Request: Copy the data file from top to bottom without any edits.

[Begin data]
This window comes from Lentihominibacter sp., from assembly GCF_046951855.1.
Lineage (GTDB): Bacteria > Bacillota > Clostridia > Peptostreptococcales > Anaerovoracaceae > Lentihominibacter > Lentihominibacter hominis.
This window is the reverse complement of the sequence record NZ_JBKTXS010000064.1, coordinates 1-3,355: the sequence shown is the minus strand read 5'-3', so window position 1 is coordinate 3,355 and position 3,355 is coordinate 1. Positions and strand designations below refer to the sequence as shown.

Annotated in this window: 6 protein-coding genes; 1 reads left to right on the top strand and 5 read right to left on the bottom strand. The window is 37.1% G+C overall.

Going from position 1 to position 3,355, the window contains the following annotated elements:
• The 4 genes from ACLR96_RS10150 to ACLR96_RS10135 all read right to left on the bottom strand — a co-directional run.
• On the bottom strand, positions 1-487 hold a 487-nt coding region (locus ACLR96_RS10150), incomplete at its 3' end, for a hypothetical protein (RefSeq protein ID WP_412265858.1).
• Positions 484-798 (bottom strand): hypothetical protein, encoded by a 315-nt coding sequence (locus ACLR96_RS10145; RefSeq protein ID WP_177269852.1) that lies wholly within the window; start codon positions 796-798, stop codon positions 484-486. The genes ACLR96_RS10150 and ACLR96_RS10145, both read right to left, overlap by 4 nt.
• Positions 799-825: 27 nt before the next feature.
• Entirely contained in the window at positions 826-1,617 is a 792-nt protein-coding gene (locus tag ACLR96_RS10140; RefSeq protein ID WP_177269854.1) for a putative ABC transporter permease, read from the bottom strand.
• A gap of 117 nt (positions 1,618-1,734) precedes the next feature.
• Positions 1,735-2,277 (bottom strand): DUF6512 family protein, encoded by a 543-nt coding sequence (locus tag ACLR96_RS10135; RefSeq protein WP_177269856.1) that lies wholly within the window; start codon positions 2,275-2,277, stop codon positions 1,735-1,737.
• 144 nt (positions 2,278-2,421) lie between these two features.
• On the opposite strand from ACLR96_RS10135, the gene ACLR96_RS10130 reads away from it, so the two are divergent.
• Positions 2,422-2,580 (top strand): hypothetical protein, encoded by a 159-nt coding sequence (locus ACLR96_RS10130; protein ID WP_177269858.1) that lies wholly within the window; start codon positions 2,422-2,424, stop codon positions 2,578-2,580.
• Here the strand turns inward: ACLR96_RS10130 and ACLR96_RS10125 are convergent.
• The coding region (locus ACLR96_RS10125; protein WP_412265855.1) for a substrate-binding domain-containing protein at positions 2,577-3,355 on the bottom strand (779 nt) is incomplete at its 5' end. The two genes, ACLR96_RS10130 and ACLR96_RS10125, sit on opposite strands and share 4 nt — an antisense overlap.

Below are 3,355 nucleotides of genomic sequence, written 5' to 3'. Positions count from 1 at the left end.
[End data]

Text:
This window comes from Lentihominibacter sp., from assembly GCF_046951855.1.
Lineage (GTDB): Bacteria > Bacillota > Clostridia > Peptostreptococcales > Anaerovoracaceae > Lentihominibacter > Lentihominibacter hominis.
This window is the reverse complement of the sequence record NZ_JBKTXS010000064.1, coordinates 1-3,355: the sequence shown is the minus strand read 5'-3', so window position 1 is coordinate 3,355 and position 3,355 is coordinate 1. Positions and strand designations below refer to the sequence as shown.

Annotated in this window: 6 protein-coding genes; 1 reads left to right on the top strand and 5 read right to left on the bottom strand. The window is 37.1% G+C overall.

Going from position 1 to position 3,355, the window contains the following annotated elements:
• The 4 genes from ACLR96_RS10150 to ACLR96_RS10135 all read right to left on the bottom strand — a co-directional run.
• On the bottom strand, positions 1-487 hold a 487-nt coding region (locus ACLR96_RS10150), incomplete at its 3' end, for a hypothetical protein (RefSeq protein ID WP_412265858.1).
• Positions 484-798 (bottom strand): hypothetical protein, encoded by a 315-nt coding sequence (locus ACLR96_RS10145; RefSeq protein ID WP_177269852.1) that lies wholly within the window; start codon positions 796-798, stop codon positions 484-486. The genes ACLR96_RS10150 and ACLR96_RS10145, both read right to left, overlap by 4 nt.
• Positions 799-825: 27 nt before the next feature.
• Entirely contained in the window at positions 826-1,617 is a 792-nt protein-coding gene (locus tag ACLR96_RS10140; RefSeq protein ID WP_177269854.1) for a putative ABC transporter permease, read from the bottom strand.
• A gap of 117 nt (positions 1,618-1,734) precedes the next feature.
• Positions 1,735-2,277 (bottom strand): DUF6512 family protein, encoded by a 543-nt coding sequence (locus tag ACLR96_RS10135; RefSeq protein WP_177269856.1) that lies wholly within the window; start codon positions 2,275-2,277, stop codon positions 1,735-1,737.
• 144 nt (positions 2,278-2,421) lie between these two features.
• On the opposite strand from ACLR96_RS10135, the gene ACLR96_RS10130 reads away from it, so the two are divergent.
• Positions 2,422-2,580 (top strand): hypothetical protein, encoded by a 159-nt coding sequence (locus ACLR96_RS10130; protein ID WP_177269858.1) that lies wholly within the window; start codon positions 2,422-2,424, stop codon positions 2,578-2,580.
• Here the strand turns inward: ACLR96_RS10130 and ACLR96_RS10125 are convergent.
• The coding region (locus ACLR96_RS10125; protein WP_412265855.1) for a substrate-binding domain-containing protein at positions 2,577-3,355 on the bottom strand (779 nt) is incomplete at its 5' end. The two genes, ACLR96_RS10130 and ACLR96_RS10125, sit on opposite strands and share 4 nt — an antisense overlap.

Below are 3,355 nucleotides of genomic sequence, written 5' to 3'. Positions count from 1 at the left end.